Before he joined OpenTable, Charlie Roberts spent a decade working in restaurants in the San Francisco Bay Area — he was a GM at Oliveto in Oakland and also held positions at Aperto and NOLA. After two years as an OpenTable Account Manager and another year as a Sales and Restaurant Relations team trainer, Charlie is a pro at helping restaurants maximize their reservation books. We asked him for an insider’s tricks of the trade to get the most out of OpenTable.
Congratulations! You recently made it through the busiest time of the year for restaurants. Since January is notoriously slow, take some time to review the settings you have in place in your OpenTable account and make sure they’re customized to your business. Think of it like skiing: this is your opportunity to groom the slopes so everything moves as smoothly and predictably as possible.
Start over now, then be sure to revisit your default settings every quarter. As the seasons change, so will your business — and if you’re not using the system as well as you could be, it may be costing you money. Here are some things to stay on top of.
Maximum Party Size. Because of the size, style, or configuration of your restaurant, you may have decided early on that the largest online reservation you want to book is for eight or 10 people. (Check your OpenTable account settings for your maximum online party size limit.) But that number can be dangerous, because it works at all times of day, every day of the week. Even if it’s 5:30 p.m. on a Monday, your restaurant will never show up in searches for a group of 12. Instead of keeping it stagnant, you can bump up the max party size limit, but only offer large-party availability during certain time frames.
Turn Times. We all know a table that comes in at 5 p.m. will turn a lot faster than one at 7:30 p.m. — the staff and line move faster, because they have less going on. Plus, you may assume an early party has somewhere else to go after dining. Thus, the automatically designated turn time assigned to a party of two (say, 90 minutes) doesn’t always hold up. With the latest OpenTable software for the ERB, you can set turn times according to the time of day and day of week, without having to change them manually – the party of two that comes in at 5:30 is automatically set to a 60-minute turn time, while a party of two that comes in at 7 p.m. is set to 90 minutes. That way, the turn times will better represent your overall business patterns and help you move more efficiently.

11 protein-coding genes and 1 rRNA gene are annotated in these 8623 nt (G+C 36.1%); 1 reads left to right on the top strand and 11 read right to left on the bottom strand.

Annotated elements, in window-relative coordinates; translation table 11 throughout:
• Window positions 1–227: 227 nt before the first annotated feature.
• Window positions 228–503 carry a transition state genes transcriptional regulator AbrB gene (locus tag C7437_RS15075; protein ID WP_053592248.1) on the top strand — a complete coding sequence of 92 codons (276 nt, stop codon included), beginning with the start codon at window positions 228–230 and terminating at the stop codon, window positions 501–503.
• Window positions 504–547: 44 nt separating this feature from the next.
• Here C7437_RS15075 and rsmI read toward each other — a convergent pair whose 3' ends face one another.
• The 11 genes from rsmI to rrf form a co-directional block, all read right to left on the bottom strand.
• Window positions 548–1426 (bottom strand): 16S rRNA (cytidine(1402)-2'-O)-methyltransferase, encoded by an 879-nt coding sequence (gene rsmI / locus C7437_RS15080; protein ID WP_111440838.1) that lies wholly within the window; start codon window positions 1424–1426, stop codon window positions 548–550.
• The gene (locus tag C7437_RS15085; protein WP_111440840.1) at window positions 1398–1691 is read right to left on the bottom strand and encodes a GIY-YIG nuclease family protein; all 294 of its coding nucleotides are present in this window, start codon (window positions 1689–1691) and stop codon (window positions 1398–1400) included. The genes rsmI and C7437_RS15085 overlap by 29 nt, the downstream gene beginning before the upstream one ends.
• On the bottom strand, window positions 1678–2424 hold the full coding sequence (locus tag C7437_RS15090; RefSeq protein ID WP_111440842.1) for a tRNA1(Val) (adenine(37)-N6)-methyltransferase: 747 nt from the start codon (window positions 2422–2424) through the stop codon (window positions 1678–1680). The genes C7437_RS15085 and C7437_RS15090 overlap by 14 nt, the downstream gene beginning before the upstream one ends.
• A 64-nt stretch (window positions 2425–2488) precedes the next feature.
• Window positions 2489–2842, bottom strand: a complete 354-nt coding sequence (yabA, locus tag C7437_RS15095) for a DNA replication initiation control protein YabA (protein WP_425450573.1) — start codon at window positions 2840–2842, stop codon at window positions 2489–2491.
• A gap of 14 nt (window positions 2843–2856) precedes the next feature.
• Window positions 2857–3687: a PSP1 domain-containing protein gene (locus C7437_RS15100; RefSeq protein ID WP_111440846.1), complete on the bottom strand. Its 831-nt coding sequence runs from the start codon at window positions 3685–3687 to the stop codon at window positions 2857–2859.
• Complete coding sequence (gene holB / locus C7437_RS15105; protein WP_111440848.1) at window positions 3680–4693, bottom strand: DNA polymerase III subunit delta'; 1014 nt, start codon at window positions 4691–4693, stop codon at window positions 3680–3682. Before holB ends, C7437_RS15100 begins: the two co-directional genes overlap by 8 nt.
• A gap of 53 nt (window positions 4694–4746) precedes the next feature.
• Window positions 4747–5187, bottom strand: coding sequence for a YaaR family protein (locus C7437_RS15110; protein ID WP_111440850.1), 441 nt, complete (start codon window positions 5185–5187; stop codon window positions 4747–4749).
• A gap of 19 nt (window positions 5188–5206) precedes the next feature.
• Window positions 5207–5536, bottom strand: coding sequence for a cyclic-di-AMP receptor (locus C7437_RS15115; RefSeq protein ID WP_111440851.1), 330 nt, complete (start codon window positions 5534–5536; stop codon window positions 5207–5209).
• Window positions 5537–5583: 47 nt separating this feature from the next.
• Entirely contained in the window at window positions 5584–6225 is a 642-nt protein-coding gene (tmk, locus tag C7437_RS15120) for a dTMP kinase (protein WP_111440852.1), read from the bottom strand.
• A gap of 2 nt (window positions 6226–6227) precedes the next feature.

Advance Booking Range. Often, the default number of days in advance that guests are able to reserve a table at a restaurant is set to 90. For resorts and destinations like Las Vegas or Hawaii, it makes sense to push that time range to six months or even a year. People book flights and hotels that far in advance, and many of them want to book special-occasion dinner reservations, too.
Waitlist Texting. Did you know that you can text your guests directly from OpenTable? Waitlist texting is a free feature available to all OpenTable customers. Let’s say a party walks in and you give them a 20-minute estimated wait time for a table. Minutes after they walk out to go shopping next door, their table gets up. In the ERB and Guest Center, our system can send a text message to guests who are waiting to let them know their table is ready, just by tapping a few buttons. You can get a quick answer as to whether they’re coming back, close the books on that party, and not waste valuable time deciding how long to wait before seating another party.
Again, it’s important to revisit these settings every quarter to optimize them for your restaurant. In the summer, people will eat later than they will in the winter, so you may want to change your pacing. In January, business is slower than in December — don’t exclude your online diner demand when you need and want it.
As a former Account Manager for San Francisco restaurants, I can tell you your best resource for this kind of stuff is your local Account Manager. If you don’t know who that is, call 1-800-OpenTable and they can help you get in touch.